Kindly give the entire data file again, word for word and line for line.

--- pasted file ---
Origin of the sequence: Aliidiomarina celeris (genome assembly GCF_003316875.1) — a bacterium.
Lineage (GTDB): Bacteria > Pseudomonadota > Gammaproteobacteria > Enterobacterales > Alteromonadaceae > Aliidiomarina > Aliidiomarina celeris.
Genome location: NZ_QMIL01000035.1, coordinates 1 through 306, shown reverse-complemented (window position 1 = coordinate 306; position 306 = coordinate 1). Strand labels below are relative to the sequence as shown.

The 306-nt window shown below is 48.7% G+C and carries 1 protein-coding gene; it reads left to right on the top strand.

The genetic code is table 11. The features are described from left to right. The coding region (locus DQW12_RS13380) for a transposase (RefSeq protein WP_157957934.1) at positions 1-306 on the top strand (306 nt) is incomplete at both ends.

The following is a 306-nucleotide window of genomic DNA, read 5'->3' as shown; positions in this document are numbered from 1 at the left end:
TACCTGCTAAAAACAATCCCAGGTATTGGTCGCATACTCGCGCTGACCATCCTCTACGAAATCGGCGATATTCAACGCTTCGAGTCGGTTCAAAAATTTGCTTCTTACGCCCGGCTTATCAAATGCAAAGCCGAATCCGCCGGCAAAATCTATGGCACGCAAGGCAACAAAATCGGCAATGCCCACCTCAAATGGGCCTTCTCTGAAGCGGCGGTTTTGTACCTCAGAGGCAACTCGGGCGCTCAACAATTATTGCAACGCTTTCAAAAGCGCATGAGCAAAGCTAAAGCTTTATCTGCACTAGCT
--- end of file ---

Origin of the sequence: Aliidiomarina celeris (genome assembly GCF_003316875.1) — a bacterium.
Lineage (GTDB): Bacteria > Pseudomonadota > Gammaproteobacteria > Enterobacterales > Alteromonadaceae > Aliidiomarina > Aliidiomarina celeris.
Genome location: NZ_QMIL01000035.1, coordinates 1 through 306, shown reverse-complemented (window position 1 = coordinate 306; position 306 = coordinate 1). Strand labels below are relative to the sequence as shown.

The 306-nt window shown below is 48.7% G+C and carries 1 protein-coding gene; it reads left to right on the top strand.

The genetic code is table 11. The features are described from left to right. The coding region (locus DQW12_RS13380) for a transposase (RefSeq protein WP_157957934.1) at positions 1-306 on the top strand (306 nt) is incomplete at both ends.

The following is a 306-nucleotide window of genomic DNA, read 5'->3' as shown; positions in this document are numbered from 1 at the left end:
TACCTGCTAAAAACAATCCCAGGTATTGGTCGCATACTCGCGCTGACCATCCTCTACGAAATCGGCGATATTCAACGCTTCGAGTCGGTTCAAAAATTTGCTTCTTACGCCCGGCTTATCAAATGCAAAGCCGAATCCGCCGGCAAAATCTATGGCACGCAAGGCAACAAAATCGGCAATGCCCACCTCAAATGGGCCTTCTCTGAAGCGGCGGTTTTGTACCTCAGAGGCAACTCGGGCGCTCAACAATTATTGCAACGCTTTCAAAAGCGCATGAGCAAAGCTAAAGCTTTATCTGCACTAGCT